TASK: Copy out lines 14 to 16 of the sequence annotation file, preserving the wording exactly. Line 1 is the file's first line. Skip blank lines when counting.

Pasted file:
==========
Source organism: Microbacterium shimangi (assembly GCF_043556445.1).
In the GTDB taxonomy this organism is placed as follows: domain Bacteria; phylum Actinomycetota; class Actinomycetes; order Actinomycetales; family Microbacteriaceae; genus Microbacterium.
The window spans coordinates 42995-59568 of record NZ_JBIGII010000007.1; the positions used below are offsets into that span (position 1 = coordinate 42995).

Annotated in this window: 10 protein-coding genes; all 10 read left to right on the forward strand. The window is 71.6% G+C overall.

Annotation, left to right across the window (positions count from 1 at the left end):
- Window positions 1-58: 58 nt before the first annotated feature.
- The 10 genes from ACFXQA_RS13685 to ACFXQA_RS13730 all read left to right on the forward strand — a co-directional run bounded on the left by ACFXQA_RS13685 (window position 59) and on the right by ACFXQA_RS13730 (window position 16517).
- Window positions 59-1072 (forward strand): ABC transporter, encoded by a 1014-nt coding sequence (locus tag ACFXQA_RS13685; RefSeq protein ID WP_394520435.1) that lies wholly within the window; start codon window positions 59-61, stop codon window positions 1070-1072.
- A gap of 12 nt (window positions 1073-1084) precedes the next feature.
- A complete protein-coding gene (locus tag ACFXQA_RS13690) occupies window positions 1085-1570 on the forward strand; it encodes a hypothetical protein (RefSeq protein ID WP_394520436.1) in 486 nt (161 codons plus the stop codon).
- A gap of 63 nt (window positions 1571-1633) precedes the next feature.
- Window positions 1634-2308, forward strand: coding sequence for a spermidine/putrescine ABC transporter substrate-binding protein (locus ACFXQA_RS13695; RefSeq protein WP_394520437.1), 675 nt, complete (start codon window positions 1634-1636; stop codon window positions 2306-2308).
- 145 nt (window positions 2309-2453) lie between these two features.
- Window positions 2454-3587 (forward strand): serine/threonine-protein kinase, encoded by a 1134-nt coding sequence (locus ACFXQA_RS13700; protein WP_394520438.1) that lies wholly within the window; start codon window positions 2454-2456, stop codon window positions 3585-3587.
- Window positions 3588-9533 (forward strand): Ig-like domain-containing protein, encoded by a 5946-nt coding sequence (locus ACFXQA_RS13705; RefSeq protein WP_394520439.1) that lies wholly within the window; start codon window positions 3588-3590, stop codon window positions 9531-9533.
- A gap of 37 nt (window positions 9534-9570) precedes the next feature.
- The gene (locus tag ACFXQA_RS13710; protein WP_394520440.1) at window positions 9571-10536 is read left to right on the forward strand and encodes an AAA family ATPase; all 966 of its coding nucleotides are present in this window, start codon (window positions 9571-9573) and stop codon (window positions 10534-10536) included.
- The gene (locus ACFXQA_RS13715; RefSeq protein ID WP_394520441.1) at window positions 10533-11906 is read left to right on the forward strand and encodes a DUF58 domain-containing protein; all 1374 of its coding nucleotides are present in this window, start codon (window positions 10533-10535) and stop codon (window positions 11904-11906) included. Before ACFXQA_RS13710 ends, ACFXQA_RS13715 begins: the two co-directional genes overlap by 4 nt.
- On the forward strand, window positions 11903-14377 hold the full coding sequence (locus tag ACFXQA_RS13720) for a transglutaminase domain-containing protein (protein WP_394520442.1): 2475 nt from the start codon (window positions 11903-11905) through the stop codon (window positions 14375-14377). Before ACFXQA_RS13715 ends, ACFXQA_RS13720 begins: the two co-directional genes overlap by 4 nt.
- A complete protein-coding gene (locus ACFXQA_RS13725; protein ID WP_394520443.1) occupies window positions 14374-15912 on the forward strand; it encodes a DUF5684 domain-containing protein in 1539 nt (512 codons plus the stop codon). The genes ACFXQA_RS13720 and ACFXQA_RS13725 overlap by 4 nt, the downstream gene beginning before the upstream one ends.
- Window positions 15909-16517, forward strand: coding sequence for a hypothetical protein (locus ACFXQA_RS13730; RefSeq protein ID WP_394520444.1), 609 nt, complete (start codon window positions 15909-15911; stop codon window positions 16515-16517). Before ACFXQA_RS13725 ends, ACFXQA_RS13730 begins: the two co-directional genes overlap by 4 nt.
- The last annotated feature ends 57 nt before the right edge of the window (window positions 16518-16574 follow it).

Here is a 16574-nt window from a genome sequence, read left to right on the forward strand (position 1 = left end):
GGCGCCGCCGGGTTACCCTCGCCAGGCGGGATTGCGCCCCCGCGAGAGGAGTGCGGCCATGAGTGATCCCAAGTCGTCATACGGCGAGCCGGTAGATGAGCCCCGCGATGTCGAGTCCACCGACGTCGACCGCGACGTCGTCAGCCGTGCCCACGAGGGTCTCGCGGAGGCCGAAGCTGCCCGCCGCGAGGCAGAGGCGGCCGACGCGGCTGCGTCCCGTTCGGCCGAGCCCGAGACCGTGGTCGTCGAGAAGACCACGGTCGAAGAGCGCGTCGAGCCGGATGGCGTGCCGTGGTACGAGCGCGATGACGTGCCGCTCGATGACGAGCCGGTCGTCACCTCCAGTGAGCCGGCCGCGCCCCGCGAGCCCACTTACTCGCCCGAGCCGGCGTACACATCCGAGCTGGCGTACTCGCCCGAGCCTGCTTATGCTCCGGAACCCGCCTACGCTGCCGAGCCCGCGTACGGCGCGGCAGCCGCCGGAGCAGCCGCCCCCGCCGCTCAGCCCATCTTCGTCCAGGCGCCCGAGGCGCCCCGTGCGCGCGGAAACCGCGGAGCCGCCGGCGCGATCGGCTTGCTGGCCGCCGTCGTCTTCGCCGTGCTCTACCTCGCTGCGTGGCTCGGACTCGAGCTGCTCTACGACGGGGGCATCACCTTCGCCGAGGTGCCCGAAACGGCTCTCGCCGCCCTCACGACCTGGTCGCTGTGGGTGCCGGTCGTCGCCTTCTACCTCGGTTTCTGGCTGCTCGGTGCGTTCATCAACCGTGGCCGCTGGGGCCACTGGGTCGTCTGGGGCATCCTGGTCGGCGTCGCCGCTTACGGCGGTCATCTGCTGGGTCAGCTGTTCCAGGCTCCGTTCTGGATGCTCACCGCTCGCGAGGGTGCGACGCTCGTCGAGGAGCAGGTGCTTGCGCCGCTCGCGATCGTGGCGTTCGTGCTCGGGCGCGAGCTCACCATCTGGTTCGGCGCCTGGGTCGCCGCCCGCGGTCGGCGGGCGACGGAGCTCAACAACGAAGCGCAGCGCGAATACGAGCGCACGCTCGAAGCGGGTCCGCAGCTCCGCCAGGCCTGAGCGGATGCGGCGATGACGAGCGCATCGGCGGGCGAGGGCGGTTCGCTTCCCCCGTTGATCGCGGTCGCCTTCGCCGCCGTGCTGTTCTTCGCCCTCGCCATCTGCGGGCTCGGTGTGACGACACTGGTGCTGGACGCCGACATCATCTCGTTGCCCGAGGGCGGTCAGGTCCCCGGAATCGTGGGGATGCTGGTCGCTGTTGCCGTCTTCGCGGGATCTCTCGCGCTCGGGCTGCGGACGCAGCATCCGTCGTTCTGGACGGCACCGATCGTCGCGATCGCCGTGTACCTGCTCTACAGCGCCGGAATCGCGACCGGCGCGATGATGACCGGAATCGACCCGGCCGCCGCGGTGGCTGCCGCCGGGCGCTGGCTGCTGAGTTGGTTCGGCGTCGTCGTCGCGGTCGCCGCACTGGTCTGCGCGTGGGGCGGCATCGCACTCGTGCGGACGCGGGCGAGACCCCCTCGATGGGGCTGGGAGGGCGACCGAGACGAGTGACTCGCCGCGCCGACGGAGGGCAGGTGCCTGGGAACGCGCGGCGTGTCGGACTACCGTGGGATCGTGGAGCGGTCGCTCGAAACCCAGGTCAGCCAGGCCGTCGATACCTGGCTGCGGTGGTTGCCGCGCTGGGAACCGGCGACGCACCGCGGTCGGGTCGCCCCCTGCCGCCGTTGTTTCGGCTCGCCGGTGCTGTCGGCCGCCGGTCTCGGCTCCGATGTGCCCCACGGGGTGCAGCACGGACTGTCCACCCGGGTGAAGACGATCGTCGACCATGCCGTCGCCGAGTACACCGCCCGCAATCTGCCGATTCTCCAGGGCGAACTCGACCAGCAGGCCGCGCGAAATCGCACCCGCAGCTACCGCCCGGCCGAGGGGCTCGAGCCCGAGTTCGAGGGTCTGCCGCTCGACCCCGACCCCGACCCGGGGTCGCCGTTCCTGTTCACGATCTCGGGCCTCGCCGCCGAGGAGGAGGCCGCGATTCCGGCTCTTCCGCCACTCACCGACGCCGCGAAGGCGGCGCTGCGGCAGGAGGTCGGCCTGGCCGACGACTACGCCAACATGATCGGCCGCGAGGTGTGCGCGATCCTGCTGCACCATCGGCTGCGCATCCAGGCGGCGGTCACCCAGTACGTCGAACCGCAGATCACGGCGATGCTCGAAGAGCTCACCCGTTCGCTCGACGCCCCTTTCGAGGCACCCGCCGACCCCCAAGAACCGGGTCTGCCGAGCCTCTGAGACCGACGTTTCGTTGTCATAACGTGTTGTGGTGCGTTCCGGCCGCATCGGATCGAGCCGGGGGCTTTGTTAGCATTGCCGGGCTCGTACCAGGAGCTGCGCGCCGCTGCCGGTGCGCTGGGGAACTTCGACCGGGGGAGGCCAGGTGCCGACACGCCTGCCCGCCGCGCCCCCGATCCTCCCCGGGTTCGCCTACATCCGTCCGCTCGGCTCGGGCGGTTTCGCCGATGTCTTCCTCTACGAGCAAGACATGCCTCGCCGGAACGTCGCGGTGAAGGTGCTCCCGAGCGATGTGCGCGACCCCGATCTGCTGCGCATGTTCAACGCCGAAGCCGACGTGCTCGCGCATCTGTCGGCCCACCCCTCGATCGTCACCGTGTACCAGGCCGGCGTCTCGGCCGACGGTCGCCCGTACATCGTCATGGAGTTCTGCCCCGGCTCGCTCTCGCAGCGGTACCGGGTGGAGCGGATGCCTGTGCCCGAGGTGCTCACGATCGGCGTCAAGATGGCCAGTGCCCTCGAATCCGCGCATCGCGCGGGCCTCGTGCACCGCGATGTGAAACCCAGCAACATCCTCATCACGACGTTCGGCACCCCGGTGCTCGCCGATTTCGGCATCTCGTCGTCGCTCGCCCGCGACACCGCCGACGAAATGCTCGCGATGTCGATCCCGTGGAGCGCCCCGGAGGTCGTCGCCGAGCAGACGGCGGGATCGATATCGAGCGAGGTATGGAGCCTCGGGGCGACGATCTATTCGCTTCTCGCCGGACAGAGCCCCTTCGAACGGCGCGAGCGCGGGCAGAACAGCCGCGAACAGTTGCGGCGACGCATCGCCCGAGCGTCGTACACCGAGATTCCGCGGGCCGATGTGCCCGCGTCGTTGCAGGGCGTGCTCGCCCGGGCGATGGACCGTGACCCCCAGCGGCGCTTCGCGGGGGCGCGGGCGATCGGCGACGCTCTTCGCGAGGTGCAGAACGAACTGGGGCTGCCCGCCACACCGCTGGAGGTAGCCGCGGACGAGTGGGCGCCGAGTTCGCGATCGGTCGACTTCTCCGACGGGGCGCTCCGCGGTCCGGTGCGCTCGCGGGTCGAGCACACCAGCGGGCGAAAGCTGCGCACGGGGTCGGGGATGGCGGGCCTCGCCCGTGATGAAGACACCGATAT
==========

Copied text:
- Window positions 2454-3587 (forward strand): serine/threonine-protein kinase, encoded by a 1134-nt coding sequence (locus ACFXQA_RS13700; protein WP_394520438.1) that lies wholly within the window; start codon window positions 2454-2456, stop codon window positions 3585-3587.
- Window positions 3588-9533 (forward strand): Ig-like domain-containing protein, encoded by a 5946-nt coding sequence (locus ACFXQA_RS13705; RefSeq protein WP_394520439.1) that lies wholly within the window; start codon window positions 3588-3590, stop codon window positions 9531-9533.
- A gap of 37 nt (window positions 9534-9570) precedes the next feature.